Understanding a Patient’s Problem
Implants are not for everyone, however, for a variety of reasons, including finances, health conditions, and even lifestyle choices such as smoking or an overly casual approach to oral hygiene. Nor should they be placed by all dentists—including specialists such as periodontists, prosthodontists, and oral surgeons—unless they have the required training and experience.
And even when placed by the most experienced dentists in appropriate candidates, implants are not immune to complications, or even failure, particularly when not maintained properly. Therefore, prospective implant patients should be vetted for realistic expectations and a commitment to hygiene, including regular recall appointments, as well as their suitability based on both oral and overall health conditions.
While the doctors interviewed differed in their attitudes about and approaches to implant treatment, they all agree on one thing: The dentist should focus first on the presenting problem.
Neal S. Patel, DDS, a private practitioner in Powell, Ohio, explains, “Potential implant patients should be treated exactly like all others. Always start first with their request and their goals.”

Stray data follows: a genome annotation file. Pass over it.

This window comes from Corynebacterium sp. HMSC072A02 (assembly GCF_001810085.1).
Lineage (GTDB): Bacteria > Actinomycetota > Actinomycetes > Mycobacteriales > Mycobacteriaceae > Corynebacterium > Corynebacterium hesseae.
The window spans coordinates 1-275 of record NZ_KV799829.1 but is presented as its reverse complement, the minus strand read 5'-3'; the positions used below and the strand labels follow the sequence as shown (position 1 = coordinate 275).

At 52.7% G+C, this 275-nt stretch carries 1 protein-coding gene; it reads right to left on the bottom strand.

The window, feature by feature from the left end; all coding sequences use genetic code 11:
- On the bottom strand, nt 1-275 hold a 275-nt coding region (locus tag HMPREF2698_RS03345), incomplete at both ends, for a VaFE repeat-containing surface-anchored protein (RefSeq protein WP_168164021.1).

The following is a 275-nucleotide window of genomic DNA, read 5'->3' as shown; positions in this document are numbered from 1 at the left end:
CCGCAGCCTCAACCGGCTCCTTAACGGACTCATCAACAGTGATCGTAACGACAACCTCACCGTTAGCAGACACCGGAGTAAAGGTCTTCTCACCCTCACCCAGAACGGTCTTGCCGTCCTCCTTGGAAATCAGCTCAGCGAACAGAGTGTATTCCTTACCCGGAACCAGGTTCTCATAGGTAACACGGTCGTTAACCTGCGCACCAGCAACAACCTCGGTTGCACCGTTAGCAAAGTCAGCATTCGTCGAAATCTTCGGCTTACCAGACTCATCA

Frisco, Texas, private practitioner G. Scott Sauer, DDS, puts it this way: “People aren’t coming to me specifically because they want an implant. They come to me because they want me to help solve a problem—usually related to appearance or chewing ability—caused by a missing tooth.” Understanding their main concern, he says, not only helps him hone in on the appropriate treatment, it helps him present his ultimate recommendation as a solution to the problem presented.
He says an implant may be just one option offered in terms of good, better, and best approaches to solving their problem. “In my office, when it comes to replacing missing teeth, implants are nearly always the first line,” he says. “We’re not likely to include a removable partial because that’s not going to solve their problem.”